Maybe this has to go down as attempted rhyme crime as it actually fails to do so. And groovy? Was that word sent back from the 60s in a rhyme-crime-time-machine? Also contains “I’m just a shy guy looking for a two-ply” among other – um – unique lyrics.

So open up your morning light / And say a little prayer for I.  (“I Don’t Wanna Wait” – Paula Cole)

Boom, she shot the rhyme (and the English language) into the air, and missed. Unless she is really saying “for right”? (as if that would make it better).

My Eloisa, I long to please her…  (“Eloise” – Barry Ryan, as faithfully reproduced by The Damned)

That’s taking poetic licence pretty far – to actually change the lady’s name in order to make the (awful) rhyme.

2. Rhyme Felony – some people notice – most just find it amusing

Somehow a few classic radio songs have been allowed to go down in music history with their rhyme crime intact. Light entertainment, not art you say? This does matter. Even a burger bar doesn’t leave garbage on the floor…

Yes, there’s love if you want it / Don’t sound like no sonnet  (“Sonnet” – The Verve) – Agree with that…

Abra, abra-cadabra / I want to reach out and grab ya  (“Abracadabra” – Steve Miller Band) – Yeah, ‘like Cleopatra’…

Nobody calling on the phone / ‘Cept for the Pope maybe in Rome  (“What if God was one of us” – Joan Osborne) – no comment.

Gotta write a classic… I can’t bring myself even to go on with that one.

3. Rhyme Homicide – take them away

These are just inexcusable lapses from people that should know better.  

Never opened myself this way / Life is ours, we live it our way / All these words I don’t just say  (“Nothing Else Matters” – Metallica)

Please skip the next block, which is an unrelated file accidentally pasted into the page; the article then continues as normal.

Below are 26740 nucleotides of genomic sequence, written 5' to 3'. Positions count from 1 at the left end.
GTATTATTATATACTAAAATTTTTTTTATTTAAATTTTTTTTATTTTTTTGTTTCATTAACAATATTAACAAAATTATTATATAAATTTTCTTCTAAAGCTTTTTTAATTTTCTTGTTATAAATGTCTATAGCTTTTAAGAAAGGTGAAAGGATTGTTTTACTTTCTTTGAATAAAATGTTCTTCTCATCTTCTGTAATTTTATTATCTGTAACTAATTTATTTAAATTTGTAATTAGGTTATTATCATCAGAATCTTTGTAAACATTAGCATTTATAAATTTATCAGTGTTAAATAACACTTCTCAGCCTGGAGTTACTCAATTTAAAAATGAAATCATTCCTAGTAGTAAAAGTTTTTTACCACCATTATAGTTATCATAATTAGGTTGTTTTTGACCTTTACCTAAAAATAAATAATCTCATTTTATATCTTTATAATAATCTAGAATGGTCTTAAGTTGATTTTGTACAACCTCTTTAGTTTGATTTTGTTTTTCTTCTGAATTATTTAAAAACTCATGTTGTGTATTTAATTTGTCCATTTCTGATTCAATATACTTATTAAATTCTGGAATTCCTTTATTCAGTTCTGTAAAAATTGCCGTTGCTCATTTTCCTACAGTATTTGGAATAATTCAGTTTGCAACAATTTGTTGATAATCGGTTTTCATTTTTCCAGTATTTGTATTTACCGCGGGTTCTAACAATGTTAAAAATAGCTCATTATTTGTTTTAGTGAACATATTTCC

Pardon? Was this written with Google Translate?

Piano keyboard, oh lord  (“Ebony and Ivory” – Paul and Stevie)

Piano keys, oh please?

Even if you cannot hear / My voice / I’ll be right beside you, dear  (“Run” – Snow Patrol)

Everyone loves this epic indie anthem. But I can’t get past the “dear”… Pass the indie sherry and my anthemic zimmer frame, dear?


My view? Rhyme crime is never necessary. Sorry, Sir Paul and company, there is always an alternative. But – at least in my case – it takes wrestling and wringing and wrenching, a convoy of JCBs to dig into your inner imagination and dusty dictionaries. This is not simply about calling people out when they do this – we’re constructive and always asking “how could this be better?” or “could we perfect this?”. Usually we could do a bit better. And it’s a worthy process. As always, send me your favourites – but also say what you would do instead… (but don’t bother with the classic in the attic – that ship has sailed and even a cafetiere of SongExpresso couldn’t bring that one back…).


"An Innocent Man" – in a rhyme crime free zone

SongExpresso has a thing about Billy Joel. Hugely musical songs in varied styles and a way of using natural language that never makes you go “eh?” (though even he had a bad day at the office: “We didn’t start the fire”, seriously).

For sure this won’t be the only time we analyse one of his lyrics. But this one is chosen particularly for what it isn’t – if you listen to Honesty, A Matter of Trust, etc. etc. then you’ll hear this super flowing series of rhyme after rhyme which never sound forced and just support the song’s flow and message (#SongExpressoNirvana). But this one contains… in the verses, almost no rhymes.

It’s a bold choice. How he holds it together is with a very subtle rhyme scheme ABCD EFGD, plus the natural rhythm of the lyrics and the relaxed phrasing.


An Innocent Man  (

Some people stay far away from the door

If there’s a chance of it opening up

They hear a voice in the hall outside

And hope that it just passes by